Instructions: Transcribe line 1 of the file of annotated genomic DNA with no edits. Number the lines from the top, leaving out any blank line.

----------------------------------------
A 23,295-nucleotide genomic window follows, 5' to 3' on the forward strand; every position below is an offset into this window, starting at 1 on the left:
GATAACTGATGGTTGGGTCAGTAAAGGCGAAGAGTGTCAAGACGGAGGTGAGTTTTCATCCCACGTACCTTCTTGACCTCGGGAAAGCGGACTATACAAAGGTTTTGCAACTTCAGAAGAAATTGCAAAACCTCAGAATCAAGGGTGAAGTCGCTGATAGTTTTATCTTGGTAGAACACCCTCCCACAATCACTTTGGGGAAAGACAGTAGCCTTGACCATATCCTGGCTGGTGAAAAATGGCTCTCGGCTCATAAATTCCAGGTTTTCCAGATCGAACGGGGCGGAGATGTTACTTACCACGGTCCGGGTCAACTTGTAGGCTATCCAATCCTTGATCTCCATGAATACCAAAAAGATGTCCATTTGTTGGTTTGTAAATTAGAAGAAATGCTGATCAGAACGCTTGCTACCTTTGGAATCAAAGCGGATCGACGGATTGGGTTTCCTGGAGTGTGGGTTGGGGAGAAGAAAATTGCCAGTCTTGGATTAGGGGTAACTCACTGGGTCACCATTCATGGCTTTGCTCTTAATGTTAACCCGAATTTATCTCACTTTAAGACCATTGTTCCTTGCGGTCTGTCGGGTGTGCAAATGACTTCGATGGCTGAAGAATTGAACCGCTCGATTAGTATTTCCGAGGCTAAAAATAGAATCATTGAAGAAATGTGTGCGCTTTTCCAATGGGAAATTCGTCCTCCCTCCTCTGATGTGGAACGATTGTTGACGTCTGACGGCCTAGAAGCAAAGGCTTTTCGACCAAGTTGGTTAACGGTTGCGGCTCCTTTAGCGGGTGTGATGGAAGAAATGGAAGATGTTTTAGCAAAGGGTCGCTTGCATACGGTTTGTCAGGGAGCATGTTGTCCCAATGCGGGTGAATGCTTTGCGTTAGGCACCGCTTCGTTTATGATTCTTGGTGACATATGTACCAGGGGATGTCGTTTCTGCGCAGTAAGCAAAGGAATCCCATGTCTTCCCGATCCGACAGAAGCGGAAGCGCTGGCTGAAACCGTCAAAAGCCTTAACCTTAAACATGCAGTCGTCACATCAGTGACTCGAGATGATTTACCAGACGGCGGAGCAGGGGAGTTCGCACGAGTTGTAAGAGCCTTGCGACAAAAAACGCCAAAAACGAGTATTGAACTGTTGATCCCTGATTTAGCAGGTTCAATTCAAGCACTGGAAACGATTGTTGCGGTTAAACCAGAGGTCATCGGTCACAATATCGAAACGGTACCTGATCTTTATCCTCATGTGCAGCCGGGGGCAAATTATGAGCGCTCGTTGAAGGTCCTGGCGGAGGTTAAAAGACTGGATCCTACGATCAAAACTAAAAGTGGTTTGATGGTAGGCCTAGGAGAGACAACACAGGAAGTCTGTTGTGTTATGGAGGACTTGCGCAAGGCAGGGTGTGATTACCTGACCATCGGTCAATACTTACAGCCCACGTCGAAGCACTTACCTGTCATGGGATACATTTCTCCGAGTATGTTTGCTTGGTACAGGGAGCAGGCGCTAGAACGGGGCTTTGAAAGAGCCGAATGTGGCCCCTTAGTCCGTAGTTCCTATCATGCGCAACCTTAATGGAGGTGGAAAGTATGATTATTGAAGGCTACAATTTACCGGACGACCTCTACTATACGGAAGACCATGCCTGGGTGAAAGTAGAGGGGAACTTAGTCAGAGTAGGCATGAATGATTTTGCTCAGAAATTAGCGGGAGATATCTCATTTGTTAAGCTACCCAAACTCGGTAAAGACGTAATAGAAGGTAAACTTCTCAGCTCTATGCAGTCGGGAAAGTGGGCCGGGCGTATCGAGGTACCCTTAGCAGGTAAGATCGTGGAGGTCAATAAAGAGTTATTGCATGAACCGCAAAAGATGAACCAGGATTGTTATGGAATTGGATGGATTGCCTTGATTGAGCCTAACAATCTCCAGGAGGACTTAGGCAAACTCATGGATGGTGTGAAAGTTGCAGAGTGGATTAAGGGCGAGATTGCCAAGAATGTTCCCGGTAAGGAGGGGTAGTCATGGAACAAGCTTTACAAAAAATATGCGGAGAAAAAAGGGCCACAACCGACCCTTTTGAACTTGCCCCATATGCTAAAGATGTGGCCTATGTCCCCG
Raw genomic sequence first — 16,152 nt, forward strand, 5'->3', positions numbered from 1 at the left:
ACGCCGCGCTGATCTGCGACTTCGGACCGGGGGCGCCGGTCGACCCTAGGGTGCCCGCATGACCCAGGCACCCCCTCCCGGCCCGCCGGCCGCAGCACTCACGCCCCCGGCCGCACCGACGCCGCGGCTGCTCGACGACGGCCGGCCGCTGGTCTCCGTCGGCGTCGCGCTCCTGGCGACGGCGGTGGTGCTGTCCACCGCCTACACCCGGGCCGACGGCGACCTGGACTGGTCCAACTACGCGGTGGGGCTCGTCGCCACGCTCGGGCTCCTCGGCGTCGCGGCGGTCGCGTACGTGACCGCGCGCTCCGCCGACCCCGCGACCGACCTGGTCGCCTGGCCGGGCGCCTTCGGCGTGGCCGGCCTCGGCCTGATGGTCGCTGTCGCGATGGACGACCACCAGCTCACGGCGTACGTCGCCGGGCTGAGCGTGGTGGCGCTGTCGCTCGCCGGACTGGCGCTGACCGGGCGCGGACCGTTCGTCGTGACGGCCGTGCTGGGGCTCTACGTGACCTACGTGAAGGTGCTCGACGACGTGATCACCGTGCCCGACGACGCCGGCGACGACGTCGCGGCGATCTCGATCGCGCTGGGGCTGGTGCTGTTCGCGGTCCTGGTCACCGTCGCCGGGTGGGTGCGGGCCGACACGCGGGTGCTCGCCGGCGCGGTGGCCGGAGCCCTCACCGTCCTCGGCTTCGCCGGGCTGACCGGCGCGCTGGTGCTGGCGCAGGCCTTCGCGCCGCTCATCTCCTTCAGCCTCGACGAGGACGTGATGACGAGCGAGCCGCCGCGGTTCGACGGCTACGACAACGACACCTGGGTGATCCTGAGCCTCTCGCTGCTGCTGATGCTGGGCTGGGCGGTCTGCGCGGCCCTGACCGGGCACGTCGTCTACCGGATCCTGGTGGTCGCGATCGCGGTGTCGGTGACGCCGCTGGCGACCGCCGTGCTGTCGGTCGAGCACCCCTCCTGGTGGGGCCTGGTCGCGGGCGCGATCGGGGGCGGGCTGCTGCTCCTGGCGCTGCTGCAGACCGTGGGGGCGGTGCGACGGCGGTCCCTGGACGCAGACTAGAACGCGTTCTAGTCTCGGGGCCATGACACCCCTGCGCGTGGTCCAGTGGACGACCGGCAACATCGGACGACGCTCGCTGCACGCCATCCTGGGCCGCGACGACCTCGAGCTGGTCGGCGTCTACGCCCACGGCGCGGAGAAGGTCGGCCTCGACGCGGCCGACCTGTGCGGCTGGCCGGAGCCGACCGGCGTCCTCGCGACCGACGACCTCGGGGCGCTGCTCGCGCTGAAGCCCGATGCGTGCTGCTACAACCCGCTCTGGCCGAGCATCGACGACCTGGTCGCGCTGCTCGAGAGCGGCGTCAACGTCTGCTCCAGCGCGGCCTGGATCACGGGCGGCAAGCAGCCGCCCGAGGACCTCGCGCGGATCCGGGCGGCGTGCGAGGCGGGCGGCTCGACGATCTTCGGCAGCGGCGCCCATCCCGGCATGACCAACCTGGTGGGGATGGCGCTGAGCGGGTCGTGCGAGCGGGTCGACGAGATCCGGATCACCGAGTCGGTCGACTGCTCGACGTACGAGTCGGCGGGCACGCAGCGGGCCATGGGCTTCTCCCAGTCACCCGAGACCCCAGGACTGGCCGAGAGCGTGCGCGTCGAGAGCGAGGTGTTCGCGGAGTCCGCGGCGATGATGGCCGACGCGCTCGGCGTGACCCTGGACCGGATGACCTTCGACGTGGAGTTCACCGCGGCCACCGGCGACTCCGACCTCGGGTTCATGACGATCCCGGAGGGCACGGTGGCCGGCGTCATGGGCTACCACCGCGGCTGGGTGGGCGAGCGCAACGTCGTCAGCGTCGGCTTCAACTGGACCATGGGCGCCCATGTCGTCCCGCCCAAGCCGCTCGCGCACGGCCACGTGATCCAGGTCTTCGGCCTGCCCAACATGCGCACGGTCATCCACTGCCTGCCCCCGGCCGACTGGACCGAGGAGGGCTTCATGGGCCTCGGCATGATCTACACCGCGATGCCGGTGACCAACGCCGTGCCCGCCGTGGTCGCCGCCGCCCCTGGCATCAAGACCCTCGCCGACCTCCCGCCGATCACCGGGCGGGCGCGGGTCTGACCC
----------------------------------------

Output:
A 23,295-nucleotide genomic window follows, 5' to 3' on the forward strand; every position below is an offset into this window, starting at 1 on the left: